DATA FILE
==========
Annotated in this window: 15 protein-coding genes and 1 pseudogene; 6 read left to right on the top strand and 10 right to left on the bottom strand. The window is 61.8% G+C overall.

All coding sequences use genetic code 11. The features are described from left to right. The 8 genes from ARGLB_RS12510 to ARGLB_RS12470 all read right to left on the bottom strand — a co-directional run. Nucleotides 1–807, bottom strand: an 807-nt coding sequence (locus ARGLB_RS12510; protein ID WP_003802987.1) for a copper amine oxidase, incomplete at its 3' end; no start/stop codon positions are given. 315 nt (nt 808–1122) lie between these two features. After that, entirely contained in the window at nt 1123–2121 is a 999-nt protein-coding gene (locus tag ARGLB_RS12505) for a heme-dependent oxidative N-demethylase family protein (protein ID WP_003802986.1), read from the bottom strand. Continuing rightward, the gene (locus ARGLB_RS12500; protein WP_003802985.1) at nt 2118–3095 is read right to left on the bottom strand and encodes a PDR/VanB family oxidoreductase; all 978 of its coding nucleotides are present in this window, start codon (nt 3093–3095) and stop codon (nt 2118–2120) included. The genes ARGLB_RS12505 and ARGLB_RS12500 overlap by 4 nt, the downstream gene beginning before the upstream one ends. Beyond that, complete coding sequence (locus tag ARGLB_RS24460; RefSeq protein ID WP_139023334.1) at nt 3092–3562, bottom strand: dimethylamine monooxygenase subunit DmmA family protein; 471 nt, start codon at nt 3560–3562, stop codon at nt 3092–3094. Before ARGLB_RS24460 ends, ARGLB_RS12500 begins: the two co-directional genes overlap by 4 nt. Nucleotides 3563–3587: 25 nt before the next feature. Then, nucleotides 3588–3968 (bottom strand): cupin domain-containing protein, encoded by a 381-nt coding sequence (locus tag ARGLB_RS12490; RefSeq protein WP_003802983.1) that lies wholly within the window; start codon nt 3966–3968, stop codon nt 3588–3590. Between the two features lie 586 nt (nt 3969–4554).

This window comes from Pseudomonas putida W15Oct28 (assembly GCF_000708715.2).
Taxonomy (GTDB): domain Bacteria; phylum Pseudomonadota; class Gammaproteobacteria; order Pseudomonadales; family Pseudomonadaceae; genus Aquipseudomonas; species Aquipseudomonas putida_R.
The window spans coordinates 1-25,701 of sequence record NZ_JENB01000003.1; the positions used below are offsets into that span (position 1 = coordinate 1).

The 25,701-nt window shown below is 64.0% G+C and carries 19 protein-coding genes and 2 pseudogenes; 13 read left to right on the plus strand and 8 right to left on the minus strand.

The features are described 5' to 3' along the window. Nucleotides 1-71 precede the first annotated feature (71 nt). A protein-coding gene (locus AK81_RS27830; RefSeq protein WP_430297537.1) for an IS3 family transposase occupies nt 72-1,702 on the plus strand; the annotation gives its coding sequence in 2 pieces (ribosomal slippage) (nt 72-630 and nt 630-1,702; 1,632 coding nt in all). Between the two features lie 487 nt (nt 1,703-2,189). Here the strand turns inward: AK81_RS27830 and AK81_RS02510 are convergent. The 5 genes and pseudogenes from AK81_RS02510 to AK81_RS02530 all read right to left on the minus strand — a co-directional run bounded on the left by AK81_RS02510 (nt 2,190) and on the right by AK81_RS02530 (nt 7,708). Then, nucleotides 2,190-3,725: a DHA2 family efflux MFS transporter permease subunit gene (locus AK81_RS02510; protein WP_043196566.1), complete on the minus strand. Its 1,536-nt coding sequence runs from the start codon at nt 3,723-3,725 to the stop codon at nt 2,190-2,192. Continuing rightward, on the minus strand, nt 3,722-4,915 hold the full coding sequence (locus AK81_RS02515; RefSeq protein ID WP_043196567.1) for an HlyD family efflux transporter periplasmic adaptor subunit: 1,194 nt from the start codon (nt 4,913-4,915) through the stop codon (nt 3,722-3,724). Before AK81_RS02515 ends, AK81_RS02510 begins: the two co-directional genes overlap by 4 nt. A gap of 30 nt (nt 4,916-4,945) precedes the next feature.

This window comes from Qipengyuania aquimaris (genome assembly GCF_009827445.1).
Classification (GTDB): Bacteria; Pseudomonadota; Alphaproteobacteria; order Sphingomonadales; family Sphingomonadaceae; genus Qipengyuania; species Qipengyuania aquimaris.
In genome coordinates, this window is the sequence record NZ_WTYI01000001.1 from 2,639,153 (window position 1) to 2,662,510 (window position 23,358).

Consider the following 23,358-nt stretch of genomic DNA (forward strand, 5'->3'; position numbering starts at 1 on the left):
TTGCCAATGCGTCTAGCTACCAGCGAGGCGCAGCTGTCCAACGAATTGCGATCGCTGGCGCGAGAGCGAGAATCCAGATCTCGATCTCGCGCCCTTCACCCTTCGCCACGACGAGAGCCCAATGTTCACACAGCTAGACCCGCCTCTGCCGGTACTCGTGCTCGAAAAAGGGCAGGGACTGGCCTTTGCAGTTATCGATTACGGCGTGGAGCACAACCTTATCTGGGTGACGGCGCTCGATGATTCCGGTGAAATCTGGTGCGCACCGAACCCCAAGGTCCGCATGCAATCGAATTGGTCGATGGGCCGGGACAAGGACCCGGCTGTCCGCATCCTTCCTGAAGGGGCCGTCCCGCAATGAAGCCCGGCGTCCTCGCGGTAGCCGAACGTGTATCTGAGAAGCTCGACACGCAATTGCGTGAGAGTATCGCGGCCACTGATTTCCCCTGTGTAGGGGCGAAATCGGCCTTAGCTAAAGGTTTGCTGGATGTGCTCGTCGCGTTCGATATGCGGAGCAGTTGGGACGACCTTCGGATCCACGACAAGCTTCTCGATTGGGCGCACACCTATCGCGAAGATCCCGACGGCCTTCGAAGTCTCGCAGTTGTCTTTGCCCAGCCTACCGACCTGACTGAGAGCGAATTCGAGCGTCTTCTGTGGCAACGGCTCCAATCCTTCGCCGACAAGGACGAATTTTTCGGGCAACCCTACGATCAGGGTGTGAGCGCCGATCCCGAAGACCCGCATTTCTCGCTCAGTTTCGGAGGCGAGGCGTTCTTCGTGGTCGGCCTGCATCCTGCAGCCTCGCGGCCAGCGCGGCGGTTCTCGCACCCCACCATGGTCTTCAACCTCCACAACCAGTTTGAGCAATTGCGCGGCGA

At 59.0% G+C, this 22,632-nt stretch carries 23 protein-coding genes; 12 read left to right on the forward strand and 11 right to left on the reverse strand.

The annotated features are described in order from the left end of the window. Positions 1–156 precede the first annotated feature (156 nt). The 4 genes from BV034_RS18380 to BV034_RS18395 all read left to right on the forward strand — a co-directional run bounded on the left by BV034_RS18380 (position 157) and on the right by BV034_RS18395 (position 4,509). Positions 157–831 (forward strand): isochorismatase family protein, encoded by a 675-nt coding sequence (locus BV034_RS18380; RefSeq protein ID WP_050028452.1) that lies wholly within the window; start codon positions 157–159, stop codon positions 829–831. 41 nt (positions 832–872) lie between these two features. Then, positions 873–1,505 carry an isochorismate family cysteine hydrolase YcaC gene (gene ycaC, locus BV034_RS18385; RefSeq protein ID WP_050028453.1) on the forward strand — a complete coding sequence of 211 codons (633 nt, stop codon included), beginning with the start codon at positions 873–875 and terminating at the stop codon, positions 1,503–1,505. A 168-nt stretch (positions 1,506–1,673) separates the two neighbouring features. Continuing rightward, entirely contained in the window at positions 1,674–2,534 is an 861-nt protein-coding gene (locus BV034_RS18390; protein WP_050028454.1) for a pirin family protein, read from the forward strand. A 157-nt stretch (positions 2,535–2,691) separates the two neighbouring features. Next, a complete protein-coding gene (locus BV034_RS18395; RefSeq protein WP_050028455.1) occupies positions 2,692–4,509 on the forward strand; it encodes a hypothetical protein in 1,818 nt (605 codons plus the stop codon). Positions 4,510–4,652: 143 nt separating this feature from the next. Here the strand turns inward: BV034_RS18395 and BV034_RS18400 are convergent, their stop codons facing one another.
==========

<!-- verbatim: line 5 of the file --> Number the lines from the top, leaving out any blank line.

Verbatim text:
The window spans coordinates 1-25,701 of sequence record NZ_JENB01000003.1; the positions used below are offsets into that span (position 1 = coordinate 1).